Hotel Review: The historic Capital Hotel in Little Rock
Little Rock’s historic Capital Hotel, considered “the front porch” of the city, has been an integral part of the capital since 1872. It has been used as “unofficial political headquarters” for many politicians over the years, including one of its most famous, President Bill Clinton.
Originally constructed to be a private residence for a Supreme Court justice, who died while the building was still under construction, his heirs became instrumental in finalizing the project.
The Capital Hotel opened its doors to the public in January of 1877.
One of the first places to harness electricity, the oversized electric elevator was built to fit a famous horse. It is said that President Grant, who did not trust leaving his equine outside for fear it would be stolen, could use the elevator to get the animal up to his room.
Through decades of ownership changing hands, several renovations—the final one taking place in early 2000’s, it regained the recognition and awards from the likes of Forbes Travel Guide, and included in the Southern Living Hotel Collection.
“Beyond surviving the wrecking ball, the quality of the work performed over such a long period at the Capital is astonishing,” says Chuck Magill, Director of Marketing. “Had this been a major city, it would have been far more likely to have built a grand hotel but to have undergone so many significant restorations and to have retained the grandeur of the original still fascinates me.”
Magill also notes, “At no time was Little Rock even remotely regarded as a prominent city. As we often joke, it has taken a periodic series of Capital Ideas to have saved the Capital.”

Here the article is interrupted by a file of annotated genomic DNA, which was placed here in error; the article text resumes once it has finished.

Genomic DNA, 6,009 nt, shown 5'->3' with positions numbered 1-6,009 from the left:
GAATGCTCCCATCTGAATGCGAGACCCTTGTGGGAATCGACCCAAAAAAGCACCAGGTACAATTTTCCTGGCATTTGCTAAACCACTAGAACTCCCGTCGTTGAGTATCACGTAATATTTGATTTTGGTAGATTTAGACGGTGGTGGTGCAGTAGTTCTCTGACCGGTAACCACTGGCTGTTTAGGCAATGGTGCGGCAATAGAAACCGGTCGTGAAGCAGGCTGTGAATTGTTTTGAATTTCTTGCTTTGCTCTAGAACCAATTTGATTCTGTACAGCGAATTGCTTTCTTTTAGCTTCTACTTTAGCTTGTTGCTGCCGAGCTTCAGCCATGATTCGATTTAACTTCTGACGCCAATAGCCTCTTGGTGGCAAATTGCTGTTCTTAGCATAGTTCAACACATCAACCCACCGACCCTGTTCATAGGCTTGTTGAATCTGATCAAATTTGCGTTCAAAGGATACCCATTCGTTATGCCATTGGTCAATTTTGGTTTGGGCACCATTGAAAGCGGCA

To say The Capital Hotel is stunning from the moment one steps inside its doors is an understatement. Original tile floors anchor the extensive lounge areas inside the grand lobby, all haloed by light cascading through an ornate stained glass ceiling accent. A movie-set looking staircase splits elegantly at the elevated landing– its location at the top of the stairs known as the “Sweet Spot” and the position of choice for important political announcements.
Rooms are equally impressive. My junior suite on the fourth floor was huge with high ceilings, decorated in muted yellows and creams. It boasted a mahogany king-sized poster bed, sitting area with sofa and comfy lounge chairs, and flat panel television.
Updated bathrooms in blonde marble are elegant. Most have double sinks and large soaking tubs.
Other amenities offered are Molton Brown products, signature slippers hanging in little bags with plush bathrobes in the closet, morning newspaper of choice, and turndown service complete with Little Rock’s gourmet confectioner, Lambrecht Toffees, left on guest pillows each night.
The talk of the town is One Eleven at the Capital, downstairs off the main lobby. Opened August 8, 2014 with Chef Joël Antunes at the helm, this iconic space was formally Ashley’s—a formal restaurant where a tony crowd used to eat.
One Eleven changed up the space into a chic gastro-hub with a modern take on epicurean. Also added is the Zinc Bar at the entrance, where guests can dine without a reservation, and order handmade cocktails.
Signature dishes include an appetizer plate of edamame bean hummus with soda-cracker, Caponata—a marinated Sicilian eggplant dish with capers, fresh grilled lobster halved and served simply with sweet butter (sensational), and seared scallops.
The Capital Bar across the lobby serves up salads, sandwiches, artisan cheeses, and their famed hamburger made with 7 ounces of all-natural Creekstone Beef, served with parmesan fries.
Its bar scene comes alive at happy hour, and on Sundays, when most establishments don’t serve alcohol, it’s the place to be.
111 W Markham St, Little Rock, AR 72201